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90% of Iran MPs: All sanctions must be removed

260 members of parliament signed on to a statement saying that, in case of a nuclear deal, all sanctions against Iran must be removed.
EDITORS' NOTE: Reuters and other foreign media are subject to Iranian restrictions on their ability to film or take pictures in Tehran.
Lawmakers attend a parliament session in Tehran January 29, 2012. REUTERS/Raheb Homavandi  (IRAN - Tags: POLITICS) - RTR2X0YQ

In their final session before the March 20 New Year, 260 of the 290 members of Iran’s parliament have signed a statement demanding that all sanctions on the country be removed in the case of a nuclear deal. According to Mehr News Agency, the statement has three conditions:

  • The removal of all sanctions at once, closing Iran’s nuclear file at the UN Security Council and returning it to a normal status is the first condition of a complete nuclear file.
  • The preservation of the achievements and full rights of the nuclear rights of Iran based on Article 4 of the Non-Proliferation Treaty is the demand of a united Iran.
  • In case of a violation of any of the agreements by the opposing side … the agreement becomes overruled and enrichment will take place at any level the country needs.

The statement is significant because if Iran and the five permanent members of the UN Security Council plus Germany (P5+1) agree to a comprehensive nuclear deal, Iran’s parliament would need to ratify additional protocols, which allow greater scrutiny for nuclear inspectors. But Speaker Ali Larijani said "cases that are at the National Security Council [such as the nuclear file] are authorized by the supreme leader [and] it's possible it may not reach parliament for ratifying." 

Still, most Iranian officials who call for “all” sanctions to be removed seem to be vague if they are referring to nuclear-related sanctions or all the sanctions that have been imposed on Iran by the P5+1 countries. Ayatollah Ali Khamenei, the supreme leader who has final say on the nuclear program, has also said that a nuclear deal must be a one-time deal rather than a multistep deal. This could be construed as relating to sanctions as well, though it’s uncertain.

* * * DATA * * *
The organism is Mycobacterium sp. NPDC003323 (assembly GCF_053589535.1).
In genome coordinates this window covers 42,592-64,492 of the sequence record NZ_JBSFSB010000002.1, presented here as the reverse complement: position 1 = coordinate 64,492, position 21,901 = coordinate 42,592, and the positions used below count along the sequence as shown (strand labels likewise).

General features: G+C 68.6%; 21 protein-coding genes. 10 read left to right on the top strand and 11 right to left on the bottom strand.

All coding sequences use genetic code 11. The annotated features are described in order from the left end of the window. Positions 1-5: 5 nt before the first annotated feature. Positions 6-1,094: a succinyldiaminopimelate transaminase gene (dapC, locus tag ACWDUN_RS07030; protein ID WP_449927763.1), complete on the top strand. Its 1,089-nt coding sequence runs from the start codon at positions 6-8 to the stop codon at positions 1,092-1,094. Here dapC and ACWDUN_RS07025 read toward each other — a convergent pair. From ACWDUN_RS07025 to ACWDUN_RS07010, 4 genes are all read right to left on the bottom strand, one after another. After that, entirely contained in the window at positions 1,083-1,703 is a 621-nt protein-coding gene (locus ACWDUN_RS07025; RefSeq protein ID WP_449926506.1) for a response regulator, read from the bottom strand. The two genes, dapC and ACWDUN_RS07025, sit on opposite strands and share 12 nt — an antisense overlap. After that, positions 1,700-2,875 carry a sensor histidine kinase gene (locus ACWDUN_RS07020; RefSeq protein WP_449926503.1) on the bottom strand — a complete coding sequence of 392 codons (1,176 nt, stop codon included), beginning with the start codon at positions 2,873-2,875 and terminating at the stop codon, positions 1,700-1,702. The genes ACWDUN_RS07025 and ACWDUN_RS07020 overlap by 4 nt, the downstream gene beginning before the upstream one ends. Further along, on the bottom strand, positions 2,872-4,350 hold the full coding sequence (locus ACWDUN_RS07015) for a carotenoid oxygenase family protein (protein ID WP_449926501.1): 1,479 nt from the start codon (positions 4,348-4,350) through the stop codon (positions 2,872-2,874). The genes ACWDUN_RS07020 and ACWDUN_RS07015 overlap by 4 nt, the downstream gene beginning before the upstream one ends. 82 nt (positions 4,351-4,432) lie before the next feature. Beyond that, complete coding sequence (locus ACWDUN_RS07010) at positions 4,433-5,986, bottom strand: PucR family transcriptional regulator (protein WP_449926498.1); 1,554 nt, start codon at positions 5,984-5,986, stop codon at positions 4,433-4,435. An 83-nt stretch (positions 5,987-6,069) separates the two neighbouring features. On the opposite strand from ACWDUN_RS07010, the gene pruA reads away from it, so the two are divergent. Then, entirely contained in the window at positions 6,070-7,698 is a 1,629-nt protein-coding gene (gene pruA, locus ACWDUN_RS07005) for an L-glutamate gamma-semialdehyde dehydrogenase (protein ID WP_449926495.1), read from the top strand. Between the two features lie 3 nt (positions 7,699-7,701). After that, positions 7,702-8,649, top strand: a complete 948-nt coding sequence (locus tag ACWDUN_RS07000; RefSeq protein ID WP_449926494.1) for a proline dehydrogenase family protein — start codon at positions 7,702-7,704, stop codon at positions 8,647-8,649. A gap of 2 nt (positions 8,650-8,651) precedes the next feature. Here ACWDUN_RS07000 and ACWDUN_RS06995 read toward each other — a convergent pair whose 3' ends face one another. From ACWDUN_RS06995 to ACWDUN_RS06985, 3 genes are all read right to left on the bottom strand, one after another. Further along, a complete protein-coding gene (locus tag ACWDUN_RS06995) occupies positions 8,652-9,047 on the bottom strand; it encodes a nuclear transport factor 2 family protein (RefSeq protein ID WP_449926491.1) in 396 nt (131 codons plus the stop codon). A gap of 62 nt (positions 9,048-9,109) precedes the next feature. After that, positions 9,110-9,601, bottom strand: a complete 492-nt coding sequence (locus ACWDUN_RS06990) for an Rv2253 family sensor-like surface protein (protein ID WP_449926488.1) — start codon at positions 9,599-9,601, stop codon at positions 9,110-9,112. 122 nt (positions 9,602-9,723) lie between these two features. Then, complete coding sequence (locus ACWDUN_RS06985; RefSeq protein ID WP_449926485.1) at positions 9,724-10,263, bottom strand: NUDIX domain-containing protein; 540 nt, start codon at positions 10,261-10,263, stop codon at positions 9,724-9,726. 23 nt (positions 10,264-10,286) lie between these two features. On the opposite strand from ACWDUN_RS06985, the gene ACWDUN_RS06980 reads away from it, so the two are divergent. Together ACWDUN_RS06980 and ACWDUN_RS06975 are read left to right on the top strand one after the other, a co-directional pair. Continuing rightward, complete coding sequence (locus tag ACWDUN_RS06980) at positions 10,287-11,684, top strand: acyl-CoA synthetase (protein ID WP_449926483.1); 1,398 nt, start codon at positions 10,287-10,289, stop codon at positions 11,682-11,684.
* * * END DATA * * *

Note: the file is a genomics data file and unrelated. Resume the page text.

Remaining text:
Larijani, a former chief negotiator himself, in discussing parliament’s role, also said that if the negotiators reach a “good” deal, that parliament will ratify the nuclear deal. He didn’t explain what a good deal would look like but added: “If we don’t reach a comprehensive deal, it’s not the end of the world and we’re living our own lives now without a comprehensive agreement and we have other approaches if there is not an agreement.”

In the 36 years since the Islamic Revolution, there have been numerous sanctions against Iran for various reasons. Presidents Jimmy Carter, Ronald Reagan and Bill Clinton all issued executive orders sanctioning Iranian goods and the oil sector. In 1995, Congress passed the Iran and Libya Sanctions Act, which was renamed the Iran Sanctions Act in 2006. Some US sanctions against Iran are related to human rights, specifically those targeted as human rights violators by the US Treasury, and are not connected to the nuclear program. The sanctions against the oil sector and financial transactions have been by far the most crippling.

Besides the US and European Union sanctions, however, since 2006 there have also been six UN Security Council resolutions against their nuclear program. While Iranian members of parliament insist that sanctions be removed at once, US media have reported that nuclear negotiators are discussing attempts to “phase out” sanctions against Iran.